Local News

  • Bingaman impressed by lab's ideas for energy storage

    A United States senator in search of solutions to national energy problems and a national laboratory looking to extend its portfolio of alternative energy programs had a meeting of minds Wednesday.Sen.

  • Budget season

    It’s budget season for county government, with the publication of the county’s proposed budget this week and budget hearings coming up in April. This year’s biennial budget consideration by council and the public will benefit from what councilors have learned in a series of four discussions with Chief Financial Officer Steven Lynne in recent months, concerning long-range financial planning and the capital improvement process.As County Administrator Max Baker said in his message introducing the budget to the public, “The coming year wil

  • Bingaman won't endorse yet

     Sen. Jeff Bingaman, D-N.M., said he was not ready to endorse either candidate in the Democratic race for president.“They are both friends,” he said of his two colleagues, Sen. Hillary Clinton of New York and Sen. Barack Obama of Illinois.

  • Universe does a doozie

    A robotic telescope on Fenton Hill in the Jemez Mountains west of Los Alamos was the first instrument on Earth to get a look at one of the brightest known explosions in the cosmos March 19.The phenomenon was a major gamma ray burst that had happened 7.5 billion years ago when a massive star collapsed into a black hole.

  • CMRR project update leaves unanswered questions

    A much-discussed topic in recent days and months, the Chemistry and Metallurgy Research Replacement (CMRR) facility, had another public airing Tuesday night.This time the semiannual meeting was at Fuller Lodge.

  • Council upholds P and Z decision

    Los Alamos County Council heard an appeal to the Planning and Zoning Commission’s decision to deny a request for a 75-lot subdivision to be located on San Ildefonso Road at North Mesa.

  • Something to sneeze about

    It would be hard not to notice that allergy season is upon us again. Even without frequent pollen counts from a local monitoring system that used to provide this information, there are clues that an irritating rite of spring has sprung.That rusty sheen some of the junipers are wearing is not friendly. They signify antipersonnel microweapons just waiting for a gust of wind to launch, as some people know better than others.Dr. Alice Bauman of Los Alamos National Laboratory’s AIRNET field team used to count the pollen particles.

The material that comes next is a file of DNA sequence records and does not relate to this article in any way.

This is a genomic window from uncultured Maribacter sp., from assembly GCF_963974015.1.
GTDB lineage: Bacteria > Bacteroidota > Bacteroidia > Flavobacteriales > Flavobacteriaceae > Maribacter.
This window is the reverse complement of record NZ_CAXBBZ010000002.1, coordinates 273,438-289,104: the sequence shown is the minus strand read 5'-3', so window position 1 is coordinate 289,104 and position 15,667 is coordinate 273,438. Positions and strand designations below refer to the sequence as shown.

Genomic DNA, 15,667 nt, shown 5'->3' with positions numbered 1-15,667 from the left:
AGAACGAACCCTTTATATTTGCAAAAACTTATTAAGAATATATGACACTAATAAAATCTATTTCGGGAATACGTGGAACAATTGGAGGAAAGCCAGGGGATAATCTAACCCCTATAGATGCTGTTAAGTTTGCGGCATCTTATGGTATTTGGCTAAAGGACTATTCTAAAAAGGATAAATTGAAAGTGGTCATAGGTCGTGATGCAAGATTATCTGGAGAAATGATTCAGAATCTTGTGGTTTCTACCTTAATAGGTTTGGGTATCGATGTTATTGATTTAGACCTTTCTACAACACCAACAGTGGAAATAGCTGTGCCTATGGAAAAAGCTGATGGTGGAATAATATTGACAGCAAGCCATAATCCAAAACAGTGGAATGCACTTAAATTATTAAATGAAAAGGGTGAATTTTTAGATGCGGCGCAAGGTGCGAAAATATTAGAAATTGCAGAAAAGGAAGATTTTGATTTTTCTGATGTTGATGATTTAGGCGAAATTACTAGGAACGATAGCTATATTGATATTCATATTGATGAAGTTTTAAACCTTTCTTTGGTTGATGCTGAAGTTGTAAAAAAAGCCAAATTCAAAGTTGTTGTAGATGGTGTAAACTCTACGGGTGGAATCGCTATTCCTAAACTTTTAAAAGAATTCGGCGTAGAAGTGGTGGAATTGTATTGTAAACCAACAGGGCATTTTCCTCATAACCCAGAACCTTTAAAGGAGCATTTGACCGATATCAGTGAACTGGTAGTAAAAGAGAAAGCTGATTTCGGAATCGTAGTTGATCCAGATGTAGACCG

• Spotlight on Los Alamos: She’s right on schedule – her own schedule, that is

    Many women follow a path from high school to college, marriage in their 20s, a career and then retirement in their 60s, sometimes paired with a withdrawal from public life.

  • Elizabeth 'Betsy' Jane Christian

    CHRISTIAN – Elizabeth “Betsy” Jane Christian, 64, of Rio Rancho, formerly of Los Alamos, passed away on Friday, March 14, 2008, during an extensive hospital stay. Betsy was born Jan. 26, 1944, in Akron, Ohio, the eldest daughter of John H. Frye and the late Jane Elizabeth Baughman Frye. Betsy grew up in Phoenix, Ariz., and attended the University of Arizona, where she met her husband Michael Christian. They were married on Aug. 8, 1964. Betsy and Mike spent 38 years in Los Alamos, where Betsy was involved in her daughters’ many activities.

  • Lois M. Duncan

    Duncan – Lois M. Duncan passed away March 12, 2008, after a brief illness. Lois was cherished by her family and any who knew her for her loving and positive nature. She will be remembered as well for her beautiful oil paintings of fall aspens and mountain scenery.Lois was born on March 10, 1922, in Burdick, Kan., where she grew up on a farmstead. She attended Kansas State University in Manhattan, Kan., for a year and then moved on to Kansas City.